Not all countries require Holocaust education as part of the curriculum. In the United States, the states, not the federal government, determine what is taught in public schools. According to a 2004 Holocaust Task Force report, while most states have created social studies standards for the classroom and about half the states have explicitly mentioned the Holocaust in these standards, only ten percent of states have a legislative mandate to teach the Holocaust in the classroom.  Though there have been some improvements, including Virginia calling for teacher manuals on the Holocaust and Maryland establishing “a Task Force to Implement Holocaust, Genocide, Human Rights, and Tolerance Education in the state,” few states have updated their legislation since the report was issued. Even if imperfect, in the West, education on the Holocaust, genocide in places like Rwanda and Darfur, and other worrisome situations evolving around the world, has been largely admirable.  Not so in the Middle East.

According to Hannah Rosenthal, the United States’ Special Envoy to Monitor and Combat Anti-Semitism, “One of my primary goals this year is to address the issue of intolerance in textbooks and in the media in the Middle East,” which included meeting with Saudi religious and education scholars about the importance of teaching the Holocaust. Most Middle Eastern countries do not teach the Holocaust, and, according to one article, “Some even include verses from the Quran that they use to justify intolerance and violence against non-Muslims, primarily Jews and Christians.”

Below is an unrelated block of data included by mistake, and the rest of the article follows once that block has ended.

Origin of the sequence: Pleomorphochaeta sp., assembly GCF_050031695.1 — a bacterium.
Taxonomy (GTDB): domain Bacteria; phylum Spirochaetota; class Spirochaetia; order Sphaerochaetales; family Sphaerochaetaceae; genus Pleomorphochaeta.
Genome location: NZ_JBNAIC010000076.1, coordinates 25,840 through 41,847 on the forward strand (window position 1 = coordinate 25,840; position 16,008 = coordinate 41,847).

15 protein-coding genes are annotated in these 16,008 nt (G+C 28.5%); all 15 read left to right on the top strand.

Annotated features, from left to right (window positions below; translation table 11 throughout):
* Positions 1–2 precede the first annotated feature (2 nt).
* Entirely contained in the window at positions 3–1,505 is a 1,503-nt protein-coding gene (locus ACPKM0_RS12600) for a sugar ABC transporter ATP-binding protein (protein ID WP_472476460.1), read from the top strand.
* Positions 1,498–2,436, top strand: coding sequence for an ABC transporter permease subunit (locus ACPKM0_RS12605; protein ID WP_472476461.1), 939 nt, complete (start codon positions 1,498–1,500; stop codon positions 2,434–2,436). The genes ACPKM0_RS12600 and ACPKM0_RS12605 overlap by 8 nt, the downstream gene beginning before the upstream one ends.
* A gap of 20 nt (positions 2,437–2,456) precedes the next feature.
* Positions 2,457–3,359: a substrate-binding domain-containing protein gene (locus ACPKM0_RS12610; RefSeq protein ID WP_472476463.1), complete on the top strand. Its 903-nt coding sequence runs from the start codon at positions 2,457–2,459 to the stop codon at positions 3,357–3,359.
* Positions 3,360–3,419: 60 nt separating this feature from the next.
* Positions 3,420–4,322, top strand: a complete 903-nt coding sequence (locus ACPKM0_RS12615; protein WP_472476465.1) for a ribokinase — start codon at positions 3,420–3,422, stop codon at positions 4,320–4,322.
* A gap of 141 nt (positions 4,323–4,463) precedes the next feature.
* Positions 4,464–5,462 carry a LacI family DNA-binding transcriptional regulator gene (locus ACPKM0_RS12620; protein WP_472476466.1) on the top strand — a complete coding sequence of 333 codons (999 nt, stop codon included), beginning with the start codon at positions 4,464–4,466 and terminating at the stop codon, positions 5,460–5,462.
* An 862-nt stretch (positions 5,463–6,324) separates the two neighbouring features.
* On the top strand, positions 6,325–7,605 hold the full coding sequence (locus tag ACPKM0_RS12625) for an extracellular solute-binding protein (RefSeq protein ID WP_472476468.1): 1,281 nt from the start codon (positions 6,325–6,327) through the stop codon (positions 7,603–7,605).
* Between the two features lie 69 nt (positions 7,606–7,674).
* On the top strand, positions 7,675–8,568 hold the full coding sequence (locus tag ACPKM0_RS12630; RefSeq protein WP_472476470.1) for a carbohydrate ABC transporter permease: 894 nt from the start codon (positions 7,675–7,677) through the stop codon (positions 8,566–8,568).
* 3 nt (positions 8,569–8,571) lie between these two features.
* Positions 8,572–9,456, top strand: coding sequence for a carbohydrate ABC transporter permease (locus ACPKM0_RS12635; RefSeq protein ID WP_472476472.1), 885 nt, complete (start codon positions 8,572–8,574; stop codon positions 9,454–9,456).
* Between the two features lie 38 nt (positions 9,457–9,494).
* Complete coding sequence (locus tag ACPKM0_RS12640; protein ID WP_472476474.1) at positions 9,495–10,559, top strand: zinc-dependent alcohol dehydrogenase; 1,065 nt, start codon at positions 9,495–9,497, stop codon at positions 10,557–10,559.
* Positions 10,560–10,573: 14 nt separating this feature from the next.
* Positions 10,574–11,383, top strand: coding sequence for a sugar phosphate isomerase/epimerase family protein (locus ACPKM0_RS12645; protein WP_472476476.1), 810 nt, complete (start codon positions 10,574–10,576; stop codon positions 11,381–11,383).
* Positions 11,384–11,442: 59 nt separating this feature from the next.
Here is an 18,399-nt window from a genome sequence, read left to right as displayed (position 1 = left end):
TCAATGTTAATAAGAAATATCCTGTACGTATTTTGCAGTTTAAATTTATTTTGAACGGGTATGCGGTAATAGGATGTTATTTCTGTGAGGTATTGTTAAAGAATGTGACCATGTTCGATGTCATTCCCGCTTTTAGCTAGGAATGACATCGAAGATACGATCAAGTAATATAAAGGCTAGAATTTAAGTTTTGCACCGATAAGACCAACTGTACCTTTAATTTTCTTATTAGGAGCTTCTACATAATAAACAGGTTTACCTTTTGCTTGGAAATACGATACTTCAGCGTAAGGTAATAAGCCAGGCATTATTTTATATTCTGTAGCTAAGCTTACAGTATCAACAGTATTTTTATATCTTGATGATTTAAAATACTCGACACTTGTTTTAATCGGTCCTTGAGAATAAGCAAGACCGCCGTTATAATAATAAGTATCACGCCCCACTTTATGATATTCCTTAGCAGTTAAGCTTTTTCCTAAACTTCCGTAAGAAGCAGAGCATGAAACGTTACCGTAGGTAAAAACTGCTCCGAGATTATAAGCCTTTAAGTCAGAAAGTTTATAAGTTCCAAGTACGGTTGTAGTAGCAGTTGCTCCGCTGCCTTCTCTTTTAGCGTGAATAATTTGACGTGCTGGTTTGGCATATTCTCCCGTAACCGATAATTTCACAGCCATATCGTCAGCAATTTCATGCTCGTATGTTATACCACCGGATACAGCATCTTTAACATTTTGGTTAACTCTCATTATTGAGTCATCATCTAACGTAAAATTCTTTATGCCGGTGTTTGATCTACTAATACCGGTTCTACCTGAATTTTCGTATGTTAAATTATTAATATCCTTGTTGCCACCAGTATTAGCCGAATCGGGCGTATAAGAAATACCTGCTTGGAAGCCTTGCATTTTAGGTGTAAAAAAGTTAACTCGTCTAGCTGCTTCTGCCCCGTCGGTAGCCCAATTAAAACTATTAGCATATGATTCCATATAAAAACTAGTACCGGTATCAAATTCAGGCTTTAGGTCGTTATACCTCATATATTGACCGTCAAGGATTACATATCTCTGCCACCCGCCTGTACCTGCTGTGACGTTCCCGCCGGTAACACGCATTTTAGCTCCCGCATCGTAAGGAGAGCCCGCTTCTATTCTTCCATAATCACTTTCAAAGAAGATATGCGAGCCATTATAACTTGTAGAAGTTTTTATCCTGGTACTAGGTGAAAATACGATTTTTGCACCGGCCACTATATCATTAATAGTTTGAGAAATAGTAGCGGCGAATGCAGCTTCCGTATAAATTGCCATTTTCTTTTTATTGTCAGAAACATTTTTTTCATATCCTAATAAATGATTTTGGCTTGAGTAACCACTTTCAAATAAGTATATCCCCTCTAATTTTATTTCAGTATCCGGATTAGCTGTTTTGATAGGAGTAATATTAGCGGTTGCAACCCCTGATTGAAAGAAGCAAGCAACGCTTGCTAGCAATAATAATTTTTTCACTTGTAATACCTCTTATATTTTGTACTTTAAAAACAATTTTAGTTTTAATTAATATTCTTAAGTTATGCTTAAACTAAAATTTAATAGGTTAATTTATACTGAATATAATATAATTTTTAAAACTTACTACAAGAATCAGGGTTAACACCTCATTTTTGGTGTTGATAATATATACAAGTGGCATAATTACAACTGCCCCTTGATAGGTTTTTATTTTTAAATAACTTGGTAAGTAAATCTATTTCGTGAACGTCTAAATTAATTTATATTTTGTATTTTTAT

In Gaza, the tension concerning Holocaust education has also been mounting. According to an Associated Press article, the United Nations is launching a plan to teach Holocaust education in Gazan schools this September, despite promises by Hamas to block such an initiative and the West Bank and PLO’s disapproval. According to the article, many Palestinians are loath to recognize the Jewish tragedy because they fear it will minimize their own suffering. “Views range from outright denial to challenging the scope of the Holocaust.” Schoolteachers also expressed hostility toward teaching about the Holocaust, with one teacher warning, “The [United Nations] will open the gates of hell with this step. This will not work.”

But proponents of such an initiative see the lessons from the Holocaust as an especially important educational experience for the Arab world. “Instead of pre-emptive accusations, it is important for Palestinians…to fully understand the tragedies and suffering that happened to all people through generations, without divvying up facts and taking things out of context.” Moreover, in a recent New York Times piece, the authors write, “If Arabs knew more about the Holocaust in particular and genocide in general, perhaps Arab voices would be more forceful in trying to stop similar atrocities.”

As Holocaust survivor Estelle Laughlin best stated, “Memory is what shapes us. Memory is what teaches us. We must understand that’s where our redemption is.”

The AJC, the Supreme Court and Jennifer Rubin

by Theodore Samets

Jennifer Rubin is angry.

Really, really angry.

What’s got Rubin, one of the loudest right-wing voices on Israel in the United States, with her perch at The Washington Post’s blog “Right Turn,” so upset? The American Jewish Committee’s refusal to join eleven other Jewish organizations in an amicus brief to the U.S. Supreme Court in the case of M.B.Z. v. Clinton.